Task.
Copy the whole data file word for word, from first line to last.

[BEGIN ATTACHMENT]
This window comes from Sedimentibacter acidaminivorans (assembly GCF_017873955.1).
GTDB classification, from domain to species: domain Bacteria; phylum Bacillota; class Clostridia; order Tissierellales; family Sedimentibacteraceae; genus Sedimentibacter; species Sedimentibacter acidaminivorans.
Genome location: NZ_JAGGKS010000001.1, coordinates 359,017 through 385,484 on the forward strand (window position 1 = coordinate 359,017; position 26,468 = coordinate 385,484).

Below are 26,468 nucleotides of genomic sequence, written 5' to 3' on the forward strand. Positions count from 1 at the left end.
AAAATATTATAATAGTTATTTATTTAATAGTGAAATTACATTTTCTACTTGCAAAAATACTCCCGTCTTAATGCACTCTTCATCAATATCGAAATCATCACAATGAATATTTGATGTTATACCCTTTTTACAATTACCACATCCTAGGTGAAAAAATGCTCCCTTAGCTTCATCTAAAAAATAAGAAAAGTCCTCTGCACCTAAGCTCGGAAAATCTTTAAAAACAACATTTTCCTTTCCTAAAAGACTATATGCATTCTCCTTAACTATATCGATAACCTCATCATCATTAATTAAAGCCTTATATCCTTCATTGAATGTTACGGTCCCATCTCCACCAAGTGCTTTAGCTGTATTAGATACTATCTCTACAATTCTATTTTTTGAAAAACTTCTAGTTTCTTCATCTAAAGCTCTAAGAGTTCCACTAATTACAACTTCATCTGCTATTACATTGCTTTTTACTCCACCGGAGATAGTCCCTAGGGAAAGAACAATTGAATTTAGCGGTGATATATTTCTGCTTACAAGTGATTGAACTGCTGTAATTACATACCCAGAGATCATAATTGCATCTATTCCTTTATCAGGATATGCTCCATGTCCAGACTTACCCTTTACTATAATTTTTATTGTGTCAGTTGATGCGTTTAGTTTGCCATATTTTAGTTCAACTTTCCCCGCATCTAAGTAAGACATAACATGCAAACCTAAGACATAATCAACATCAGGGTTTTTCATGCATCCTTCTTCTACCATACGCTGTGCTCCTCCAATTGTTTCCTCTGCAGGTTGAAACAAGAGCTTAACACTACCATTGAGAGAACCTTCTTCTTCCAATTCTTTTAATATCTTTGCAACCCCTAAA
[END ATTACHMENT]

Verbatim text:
This window comes from Sedimentibacter acidaminivorans (assembly GCF_017873955.1).
GTDB classification, from domain to species: domain Bacteria; phylum Bacillota; class Clostridia; order Tissierellales; family Sedimentibacteraceae; genus Sedimentibacter; species Sedimentibacter acidaminivorans.
Genome location: NZ_JAGGKS010000001.1, coordinates 359,017 through 385,484 on the forward strand (window position 1 = coordinate 359,017; position 26,468 = coordinate 385,484).

Below are 26,468 nucleotides of genomic sequence, written 5' to 3' on the forward strand. Positions count from 1 at the left end.
AAAATATTATAATAGTTATTTATTTAATAGTGAAATTACATTTTCTACTTGCAAAAATACTCCCGTCTTAATGCACTCTTCATCAATATCGAAATCATCACAATGAATATTTGATGTTATACCCTTTTTACAATTACCACATCCTAGGTGAAAAAATGCTCCCTTAGCTTCATCTAAAAAATAAGAAAAGTCCTCTGCACCTAAGCTCGGAAAATCTTTAAAAACAACATTTTCCTTTCCTAAAAGACTATATGCATTCTCCTTAACTATATCGATAACCTCATCATCATTAATTAAAGCCTTATATCCTTCATTGAATGTTACGGTCCCATCTCCACCAAGTGCTTTAGCTGTATTAGATACTATCTCTACAATTCTATTTTTTGAAAAACTTCTAGTTTCTTCATCTAAAGCTCTAAGAGTTCCACTAATTACAACTTCATCTGCTATTACATTGCTTTTTACTCCACCGGAGATAGTCCCTAGGGAAAGAACAATTGAATTTAGCGGTGATATATTTCTGCTTACAAGTGATTGAACTGCTGTAATTACATACCCAGAGATCATAATTGCATCTATTCCTTTATCAGGATATGCTCCATGTCCAGACTTACCCTTTACTATAATTTTTATTGTGTCAGTTGATGCGTTTAGTTTGCCATATTTTAGTTCAACTTTCCCCGCATCTAAGTAAGACATAACATGCAAACCTAAGACATAATCAACATCAGGGTTTTTCATGCATCCTTCTTCTACCATACGCTGTGCTCCTCCAATTGTTTCCTCTGCAGGTTGAAACAAGAGCTTAACACTACCATTGAGAGAACCTTCTTCTTCCAATTCTTTTAATATCTTTGCAACCCCTAAA